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Michael_PJ comments on Could I have some more systemic change, please, sir? - Effective Altruism Forum

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Comment author: MichaelPlant 22 January 2018 11:28:05PM 1 point [-]

These numbers are just illustrative and to get people thinking, rather than to be taken literally.

Nevertheless, in some sense, it's not the 0.01 that's so important, it's the ratio between that and the Give Directly score. I'm amusing the intervention, whatever it is, has a 1/50th of a effect Give Directly does. That seems pretty believable: massive campaign to restucture the trade and subsidy system could do quite a bit of shift people out of poverty.

We could make the average effect a 1/500th of the GD average effect and the mystery campaign would be cost-effective up to $14.6bn. That's still a lot of sauce.

But yes, if you don't think the intervention would do good, that would be a substantial reason to dodge it (presumably in favour of another systemic intervention).

Comment author: Michael_PJ 23 January 2018 06:57:02PM 0 points [-]

You seem to be assuming that the "bad case" for systematic reform is that it's, say, 1/500th of the benefit of the GD average effort. But I don't think that's the bad case for most systematic reforms: the bad case is that they're actively harmful.

For me, at least, the core of my problem with "systematic reform" is that we're "clueless" about its effects - it could have good effects, but could also have quite bad effects, and it's extremely hard for us to tell which.

I think the ceiling cost estimate is a nice way of framing the comparison, but I agree with Milan that the hard bit is working out the expected effect.

Comment author: WillPearson 23 January 2018 08:00:40PM 1 point [-]

There are some systemic reforms that seem easier reason about that others. Getting governments to be able to agree a tax scheme such that the Google's and Facebook's of the world can't hide their profits, seems like a pretty good idea. Their money piles suggest that they aren't hurting for cash to invest in innovation. It is hard to see the downside.

The upside is going to be less in developing world than the developed (due to more profits occurring in the developed world). So it may not be ideal. The tax justice network is something I want to follow more. They had a conversation with givewell

Comment author: Michael_PJ 23 January 2018 09:03:33PM 0 points [-]

There's a sliding scale of what people consider "systematic reform". Often people mean things like "replace capitalism". I probably wouldn't even have classed drug policy reform or tax reform as "systematic reform", but it's a vague category. Of course the simpler ones will be easier to analyze.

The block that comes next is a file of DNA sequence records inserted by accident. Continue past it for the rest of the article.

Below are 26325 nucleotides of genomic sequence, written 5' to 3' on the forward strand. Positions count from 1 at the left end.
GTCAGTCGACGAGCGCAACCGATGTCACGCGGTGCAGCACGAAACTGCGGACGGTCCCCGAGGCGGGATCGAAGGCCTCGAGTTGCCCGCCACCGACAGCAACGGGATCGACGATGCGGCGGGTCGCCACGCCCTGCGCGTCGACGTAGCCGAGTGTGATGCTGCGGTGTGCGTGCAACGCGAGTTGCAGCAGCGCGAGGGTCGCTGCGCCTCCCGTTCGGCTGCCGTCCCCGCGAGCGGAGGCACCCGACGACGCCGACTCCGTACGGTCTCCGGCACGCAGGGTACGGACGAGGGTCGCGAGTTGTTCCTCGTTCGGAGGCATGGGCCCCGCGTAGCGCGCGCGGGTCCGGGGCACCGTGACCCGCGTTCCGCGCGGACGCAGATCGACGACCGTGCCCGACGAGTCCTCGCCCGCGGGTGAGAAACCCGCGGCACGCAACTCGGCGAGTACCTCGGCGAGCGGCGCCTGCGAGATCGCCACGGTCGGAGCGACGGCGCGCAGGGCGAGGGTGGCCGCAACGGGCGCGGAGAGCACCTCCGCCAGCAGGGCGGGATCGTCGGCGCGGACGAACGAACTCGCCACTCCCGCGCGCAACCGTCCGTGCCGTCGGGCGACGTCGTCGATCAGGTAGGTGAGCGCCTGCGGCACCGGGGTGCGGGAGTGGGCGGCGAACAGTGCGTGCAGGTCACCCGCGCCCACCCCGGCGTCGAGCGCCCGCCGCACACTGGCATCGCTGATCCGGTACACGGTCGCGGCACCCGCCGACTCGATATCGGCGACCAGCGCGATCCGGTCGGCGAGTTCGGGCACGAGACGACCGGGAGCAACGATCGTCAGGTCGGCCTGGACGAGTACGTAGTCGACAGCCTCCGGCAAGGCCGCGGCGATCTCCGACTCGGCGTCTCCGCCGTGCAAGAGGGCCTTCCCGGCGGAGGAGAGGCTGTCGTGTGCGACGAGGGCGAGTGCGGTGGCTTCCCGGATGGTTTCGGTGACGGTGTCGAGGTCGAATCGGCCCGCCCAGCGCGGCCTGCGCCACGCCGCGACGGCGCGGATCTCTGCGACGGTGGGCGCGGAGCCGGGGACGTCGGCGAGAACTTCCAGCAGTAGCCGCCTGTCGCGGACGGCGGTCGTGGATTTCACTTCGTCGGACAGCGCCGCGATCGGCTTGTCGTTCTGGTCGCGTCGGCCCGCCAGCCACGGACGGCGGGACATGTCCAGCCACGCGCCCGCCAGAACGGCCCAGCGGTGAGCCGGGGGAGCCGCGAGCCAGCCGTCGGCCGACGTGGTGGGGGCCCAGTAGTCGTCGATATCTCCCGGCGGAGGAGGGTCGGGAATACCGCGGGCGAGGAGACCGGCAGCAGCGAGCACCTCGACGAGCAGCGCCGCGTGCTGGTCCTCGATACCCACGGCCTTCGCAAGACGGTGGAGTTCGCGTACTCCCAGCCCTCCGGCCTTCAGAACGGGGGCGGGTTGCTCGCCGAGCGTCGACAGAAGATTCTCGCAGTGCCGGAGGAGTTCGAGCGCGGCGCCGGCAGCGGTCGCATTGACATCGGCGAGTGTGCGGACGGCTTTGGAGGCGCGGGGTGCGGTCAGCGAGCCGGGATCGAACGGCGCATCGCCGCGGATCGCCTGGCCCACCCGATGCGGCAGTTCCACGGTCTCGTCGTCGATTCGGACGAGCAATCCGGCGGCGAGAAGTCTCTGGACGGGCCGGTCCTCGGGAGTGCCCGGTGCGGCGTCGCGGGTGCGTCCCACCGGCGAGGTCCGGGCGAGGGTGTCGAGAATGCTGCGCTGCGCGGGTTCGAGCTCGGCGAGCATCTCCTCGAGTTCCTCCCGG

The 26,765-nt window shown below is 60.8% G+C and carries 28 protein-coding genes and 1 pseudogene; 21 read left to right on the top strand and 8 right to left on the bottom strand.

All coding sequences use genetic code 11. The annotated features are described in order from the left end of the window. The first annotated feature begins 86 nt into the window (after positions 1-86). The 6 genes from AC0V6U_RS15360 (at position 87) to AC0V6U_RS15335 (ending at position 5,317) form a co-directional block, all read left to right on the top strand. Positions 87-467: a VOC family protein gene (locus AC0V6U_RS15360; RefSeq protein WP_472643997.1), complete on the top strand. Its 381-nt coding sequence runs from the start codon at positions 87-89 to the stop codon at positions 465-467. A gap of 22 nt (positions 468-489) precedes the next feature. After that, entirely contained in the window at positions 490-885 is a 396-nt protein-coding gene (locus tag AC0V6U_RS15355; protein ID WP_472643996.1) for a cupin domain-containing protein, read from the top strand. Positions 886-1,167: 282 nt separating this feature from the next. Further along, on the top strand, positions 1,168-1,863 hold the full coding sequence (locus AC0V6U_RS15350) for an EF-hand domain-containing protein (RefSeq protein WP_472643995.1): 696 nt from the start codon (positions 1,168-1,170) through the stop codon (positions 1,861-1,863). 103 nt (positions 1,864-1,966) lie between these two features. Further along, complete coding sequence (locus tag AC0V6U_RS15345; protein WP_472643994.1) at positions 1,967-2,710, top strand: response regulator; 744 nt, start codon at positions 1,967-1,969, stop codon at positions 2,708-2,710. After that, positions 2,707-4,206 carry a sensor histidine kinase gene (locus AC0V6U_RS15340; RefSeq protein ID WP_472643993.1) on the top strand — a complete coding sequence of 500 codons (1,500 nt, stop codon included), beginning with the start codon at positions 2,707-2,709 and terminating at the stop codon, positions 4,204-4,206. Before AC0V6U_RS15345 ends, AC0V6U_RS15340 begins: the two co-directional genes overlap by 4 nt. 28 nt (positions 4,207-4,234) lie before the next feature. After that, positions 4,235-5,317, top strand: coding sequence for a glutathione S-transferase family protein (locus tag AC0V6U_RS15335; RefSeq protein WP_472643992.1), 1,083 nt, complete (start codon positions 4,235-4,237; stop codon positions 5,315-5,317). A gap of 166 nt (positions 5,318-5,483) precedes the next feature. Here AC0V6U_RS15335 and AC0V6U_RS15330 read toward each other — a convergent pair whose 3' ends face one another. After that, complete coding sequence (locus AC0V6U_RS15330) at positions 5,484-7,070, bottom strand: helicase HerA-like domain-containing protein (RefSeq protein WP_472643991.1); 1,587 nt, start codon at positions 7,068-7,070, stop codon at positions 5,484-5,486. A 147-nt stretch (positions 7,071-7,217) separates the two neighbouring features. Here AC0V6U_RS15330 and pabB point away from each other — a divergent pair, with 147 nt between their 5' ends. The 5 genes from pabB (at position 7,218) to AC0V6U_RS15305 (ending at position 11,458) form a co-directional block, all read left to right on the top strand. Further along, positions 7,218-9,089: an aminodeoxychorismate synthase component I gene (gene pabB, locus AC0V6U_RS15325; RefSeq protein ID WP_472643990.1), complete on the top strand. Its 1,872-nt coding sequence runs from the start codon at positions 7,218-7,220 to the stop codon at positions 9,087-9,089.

Comment author: MichaelPlant 23 January 2018 08:29:04PM 0 points [-]

the core of my problem with "systematic reform" is that we're "clueless" about its effects - it could have good effects, but could also have quite bad effects, and it's extremely hard for us to tell which.

I think this can also apply for the atomic interventions EAs tend to like, namely those from GW. You can tell a story about how Give Directly increases meat consumption, so that's bad. For life saving charities, there's the same worry about meat, in addition to concerns about overpopulation. I'm not claiming we can't sensible work through these and concude they all do more good than bad, only that cluelessness isn't just a systemic intervention worry.

Comment author: Michael_PJ 23 January 2018 09:01:28PM 0 points [-]

Frame it as a matter of degree if you like: I think we're drastically more clueless about systematic reform than we are about atomic interventions.

Comment author: MichaelPlant 23 January 2018 09:16:01PM 0 points [-]

FWIW, I think this is way too broad. Even if, a priori, systemic interventions are more clueness-ny (?) than atomic interventions ones, it's not that useful to talk about them as a category. It'd would be more useful to argue the toss on particular cases.

Comment author: Michael_PJ 24 January 2018 12:08:42AM 0 points [-]

Sure - I don't think "systematic change" is a well-defined category. The relevant distinction is "easy to analyze" vs "hard to analyze". But in the post you've basically just stipulated that your example is easy to analyze, and I think that's doing most of the work.

So I don't think we should conclude that "systematic changes look much more effective" - as you say, we should look at them case by case.